Succotash grew in popularity throughout the US during the great depression and other eras of economic hardship. The ingredients were readily available and inexpensive and made a meal with a lot of sustenance. Over time, succotash evolved from a stew into a lighter side dish made with additional vegetables added to the corn and beans. Any succotash variation is acceptable, as long as corn and beans feature prominently in the ingredients.

Simply Succotash, a recipe.

With the invention of refrigeration and frozen foods, we can enjoy succotash year-round. However, make this with fresh corn during the summer months when corn is sweet and beans are fresh and just harvested. You will need to soak and cook the beans ahead, but the corn will quickly cook with the other vegetables after the fresh kernels are cut right off the cob.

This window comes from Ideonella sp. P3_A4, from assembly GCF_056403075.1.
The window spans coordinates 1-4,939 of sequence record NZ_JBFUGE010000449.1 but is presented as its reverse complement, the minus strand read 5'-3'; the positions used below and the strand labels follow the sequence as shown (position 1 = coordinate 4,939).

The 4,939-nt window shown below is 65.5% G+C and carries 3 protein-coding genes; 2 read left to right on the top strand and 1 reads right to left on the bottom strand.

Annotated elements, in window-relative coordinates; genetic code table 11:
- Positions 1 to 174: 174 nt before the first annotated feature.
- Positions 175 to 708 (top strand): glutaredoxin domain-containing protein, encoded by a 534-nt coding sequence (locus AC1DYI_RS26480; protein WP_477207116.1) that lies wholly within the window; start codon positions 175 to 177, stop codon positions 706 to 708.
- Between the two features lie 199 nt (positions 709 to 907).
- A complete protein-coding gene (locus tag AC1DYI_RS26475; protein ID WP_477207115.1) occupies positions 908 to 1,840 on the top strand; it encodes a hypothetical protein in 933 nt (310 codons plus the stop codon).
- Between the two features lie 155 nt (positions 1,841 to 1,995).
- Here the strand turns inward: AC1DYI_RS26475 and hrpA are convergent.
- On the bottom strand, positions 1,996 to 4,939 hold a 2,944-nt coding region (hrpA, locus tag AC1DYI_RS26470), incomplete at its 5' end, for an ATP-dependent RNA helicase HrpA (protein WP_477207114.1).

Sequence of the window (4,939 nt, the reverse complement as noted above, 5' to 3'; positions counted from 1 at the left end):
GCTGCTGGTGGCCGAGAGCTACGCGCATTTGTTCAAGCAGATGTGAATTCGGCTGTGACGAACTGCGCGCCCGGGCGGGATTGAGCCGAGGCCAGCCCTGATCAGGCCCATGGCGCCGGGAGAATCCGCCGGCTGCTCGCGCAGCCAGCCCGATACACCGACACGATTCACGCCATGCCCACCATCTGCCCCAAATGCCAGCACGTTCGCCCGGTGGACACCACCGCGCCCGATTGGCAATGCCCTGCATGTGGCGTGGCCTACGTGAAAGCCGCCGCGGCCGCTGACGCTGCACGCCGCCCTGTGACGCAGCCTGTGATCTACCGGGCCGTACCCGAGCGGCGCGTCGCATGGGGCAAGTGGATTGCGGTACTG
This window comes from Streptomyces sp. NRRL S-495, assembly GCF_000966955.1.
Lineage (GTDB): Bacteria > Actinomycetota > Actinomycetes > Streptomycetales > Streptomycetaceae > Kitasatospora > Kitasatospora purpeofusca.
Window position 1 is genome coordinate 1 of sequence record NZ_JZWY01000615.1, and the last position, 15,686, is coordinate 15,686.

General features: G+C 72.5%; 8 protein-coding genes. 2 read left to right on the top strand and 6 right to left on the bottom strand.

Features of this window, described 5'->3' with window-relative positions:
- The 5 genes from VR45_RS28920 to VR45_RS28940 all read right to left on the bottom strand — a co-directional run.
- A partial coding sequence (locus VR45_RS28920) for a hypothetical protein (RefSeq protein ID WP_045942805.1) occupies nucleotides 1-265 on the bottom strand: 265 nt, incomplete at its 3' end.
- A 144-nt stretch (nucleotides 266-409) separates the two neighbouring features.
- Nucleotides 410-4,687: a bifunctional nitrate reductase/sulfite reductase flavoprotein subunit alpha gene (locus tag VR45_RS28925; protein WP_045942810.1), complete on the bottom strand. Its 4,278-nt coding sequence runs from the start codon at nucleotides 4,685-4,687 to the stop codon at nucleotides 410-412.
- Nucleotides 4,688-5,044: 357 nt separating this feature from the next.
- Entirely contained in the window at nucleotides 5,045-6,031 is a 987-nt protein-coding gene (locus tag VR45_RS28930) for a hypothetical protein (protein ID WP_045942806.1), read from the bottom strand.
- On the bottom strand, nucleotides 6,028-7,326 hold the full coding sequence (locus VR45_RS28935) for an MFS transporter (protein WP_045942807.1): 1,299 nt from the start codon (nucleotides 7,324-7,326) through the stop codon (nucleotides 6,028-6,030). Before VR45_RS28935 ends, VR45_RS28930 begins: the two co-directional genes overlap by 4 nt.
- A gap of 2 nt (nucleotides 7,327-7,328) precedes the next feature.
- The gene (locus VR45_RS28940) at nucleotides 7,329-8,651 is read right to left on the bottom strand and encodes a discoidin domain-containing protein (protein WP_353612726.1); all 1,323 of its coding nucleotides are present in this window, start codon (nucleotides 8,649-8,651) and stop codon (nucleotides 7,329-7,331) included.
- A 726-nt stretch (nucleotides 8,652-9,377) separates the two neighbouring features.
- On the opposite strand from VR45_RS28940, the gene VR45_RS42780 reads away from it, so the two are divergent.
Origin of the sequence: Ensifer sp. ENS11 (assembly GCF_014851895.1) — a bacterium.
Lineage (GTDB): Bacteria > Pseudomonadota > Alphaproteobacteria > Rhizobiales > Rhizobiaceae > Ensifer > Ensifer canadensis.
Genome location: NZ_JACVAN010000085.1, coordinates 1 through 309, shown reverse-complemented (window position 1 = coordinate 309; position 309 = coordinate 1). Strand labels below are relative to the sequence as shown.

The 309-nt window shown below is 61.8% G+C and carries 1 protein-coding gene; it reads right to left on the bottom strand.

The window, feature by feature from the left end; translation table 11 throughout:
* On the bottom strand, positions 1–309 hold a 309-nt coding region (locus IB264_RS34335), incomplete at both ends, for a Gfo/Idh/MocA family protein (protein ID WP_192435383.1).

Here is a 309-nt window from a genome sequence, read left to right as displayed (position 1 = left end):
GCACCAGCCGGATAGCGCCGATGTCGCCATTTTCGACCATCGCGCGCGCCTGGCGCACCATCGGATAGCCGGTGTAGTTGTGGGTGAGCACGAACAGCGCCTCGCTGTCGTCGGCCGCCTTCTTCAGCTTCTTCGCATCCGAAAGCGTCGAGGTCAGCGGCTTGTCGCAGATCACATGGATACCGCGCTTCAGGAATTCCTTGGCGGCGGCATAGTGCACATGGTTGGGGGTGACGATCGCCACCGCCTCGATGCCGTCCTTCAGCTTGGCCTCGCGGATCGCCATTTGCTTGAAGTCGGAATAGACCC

Simply Succotash, a recipe.

Simply Succotash, a recipe.

Succotash Variations

Serve succotash with a grain like brown rice or farro for a plant-based main entrée meal. When legumes and grains combine they create a complete protein with all the essential amino acids accounted for.

During the winter months, substitute the zucchini with winter squash.

Make succotash with corn, cranberry beans and green beans with a splash of cream and choice of a fresh herb.

Use succotash for the filling of a pot pie, either with grains or other proteins like chicken or turkey.

Make succotash into a vegetable soup just by adding vegetable or chicken stock with some aromatics. Or, turn it into a crab and succotash chowder with fresh crab and cream.

 Healthy recipes with corn: Anything Goes Potato Salad, Fresh Zucchini with Corn, Avocado and Pistachios

Print

Simply Succotash

Succotash is a vegetable dish traditionally made with corn, and cranberry beans. This recipe builds up from the traditional recipe by adding to the corn lima beans, zucchini, sweet bell pepper, onion and fresh herbs. Any fresh herb like sage, thyme, tarragon, chervil or basil will nicely compliment the corn and vegetables.